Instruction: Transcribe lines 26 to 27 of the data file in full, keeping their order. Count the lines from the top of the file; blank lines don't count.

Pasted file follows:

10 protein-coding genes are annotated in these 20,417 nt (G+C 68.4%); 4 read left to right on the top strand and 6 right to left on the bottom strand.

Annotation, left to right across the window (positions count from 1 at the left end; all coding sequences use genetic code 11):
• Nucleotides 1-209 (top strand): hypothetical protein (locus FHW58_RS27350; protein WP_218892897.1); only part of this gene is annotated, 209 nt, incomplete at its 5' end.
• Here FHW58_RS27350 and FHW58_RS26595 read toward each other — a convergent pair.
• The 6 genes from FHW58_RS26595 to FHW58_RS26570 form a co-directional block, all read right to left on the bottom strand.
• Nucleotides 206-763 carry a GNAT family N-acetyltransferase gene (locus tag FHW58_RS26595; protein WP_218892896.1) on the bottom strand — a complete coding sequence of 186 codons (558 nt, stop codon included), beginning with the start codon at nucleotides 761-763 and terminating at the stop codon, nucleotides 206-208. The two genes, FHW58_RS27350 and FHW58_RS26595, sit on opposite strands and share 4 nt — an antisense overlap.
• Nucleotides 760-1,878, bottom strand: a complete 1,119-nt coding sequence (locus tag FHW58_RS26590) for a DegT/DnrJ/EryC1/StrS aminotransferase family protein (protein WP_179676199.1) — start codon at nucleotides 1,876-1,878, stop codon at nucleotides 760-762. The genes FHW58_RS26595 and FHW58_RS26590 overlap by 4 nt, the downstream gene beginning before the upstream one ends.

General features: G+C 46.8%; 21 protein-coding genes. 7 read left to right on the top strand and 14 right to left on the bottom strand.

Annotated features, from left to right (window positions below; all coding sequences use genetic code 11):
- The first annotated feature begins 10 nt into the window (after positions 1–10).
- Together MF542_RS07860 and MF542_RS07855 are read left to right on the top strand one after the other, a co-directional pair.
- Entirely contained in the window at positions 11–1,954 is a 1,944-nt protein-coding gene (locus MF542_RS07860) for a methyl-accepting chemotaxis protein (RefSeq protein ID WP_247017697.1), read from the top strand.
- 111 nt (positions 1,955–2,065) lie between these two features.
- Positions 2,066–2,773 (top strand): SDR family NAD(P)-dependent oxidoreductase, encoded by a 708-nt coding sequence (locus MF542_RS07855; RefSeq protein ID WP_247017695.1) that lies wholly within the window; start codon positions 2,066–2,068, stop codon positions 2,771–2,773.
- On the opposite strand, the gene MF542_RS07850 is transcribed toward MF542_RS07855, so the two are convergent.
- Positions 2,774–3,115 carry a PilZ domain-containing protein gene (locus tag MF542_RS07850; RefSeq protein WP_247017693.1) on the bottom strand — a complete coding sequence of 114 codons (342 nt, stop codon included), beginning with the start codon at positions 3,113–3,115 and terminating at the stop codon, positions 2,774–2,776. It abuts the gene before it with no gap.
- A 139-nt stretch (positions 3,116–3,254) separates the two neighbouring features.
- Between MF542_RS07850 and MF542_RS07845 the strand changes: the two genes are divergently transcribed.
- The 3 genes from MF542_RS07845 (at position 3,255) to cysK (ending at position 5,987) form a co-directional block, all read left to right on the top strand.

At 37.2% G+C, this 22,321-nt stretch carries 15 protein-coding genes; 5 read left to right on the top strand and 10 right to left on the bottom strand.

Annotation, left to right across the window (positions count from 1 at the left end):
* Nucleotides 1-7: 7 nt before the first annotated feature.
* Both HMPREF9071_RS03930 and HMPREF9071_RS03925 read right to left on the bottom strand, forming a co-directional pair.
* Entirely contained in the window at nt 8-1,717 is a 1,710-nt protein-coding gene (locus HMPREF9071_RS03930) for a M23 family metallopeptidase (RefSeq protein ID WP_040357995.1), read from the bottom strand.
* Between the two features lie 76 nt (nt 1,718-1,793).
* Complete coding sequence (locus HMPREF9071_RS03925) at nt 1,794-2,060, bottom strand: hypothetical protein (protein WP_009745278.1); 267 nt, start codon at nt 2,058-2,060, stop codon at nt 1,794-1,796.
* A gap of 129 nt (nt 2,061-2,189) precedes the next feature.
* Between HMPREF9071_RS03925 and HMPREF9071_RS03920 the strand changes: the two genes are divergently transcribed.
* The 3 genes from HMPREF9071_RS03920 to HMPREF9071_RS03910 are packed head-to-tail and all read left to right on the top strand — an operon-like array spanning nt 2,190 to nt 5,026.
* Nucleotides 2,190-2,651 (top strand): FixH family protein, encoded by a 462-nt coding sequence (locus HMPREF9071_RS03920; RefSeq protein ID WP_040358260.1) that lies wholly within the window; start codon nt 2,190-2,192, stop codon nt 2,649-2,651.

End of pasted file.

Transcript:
* Complete coding sequence (locus HMPREF9071_RS03925) at nt 1,794-2,060, bottom strand: hypothetical protein (protein WP_009745278.1); 267 nt, start codon at nt 2,058-2,060, stop codon at nt 1,794-1,796.
* A gap of 129 nt (nt 2,061-2,189) precedes the next feature.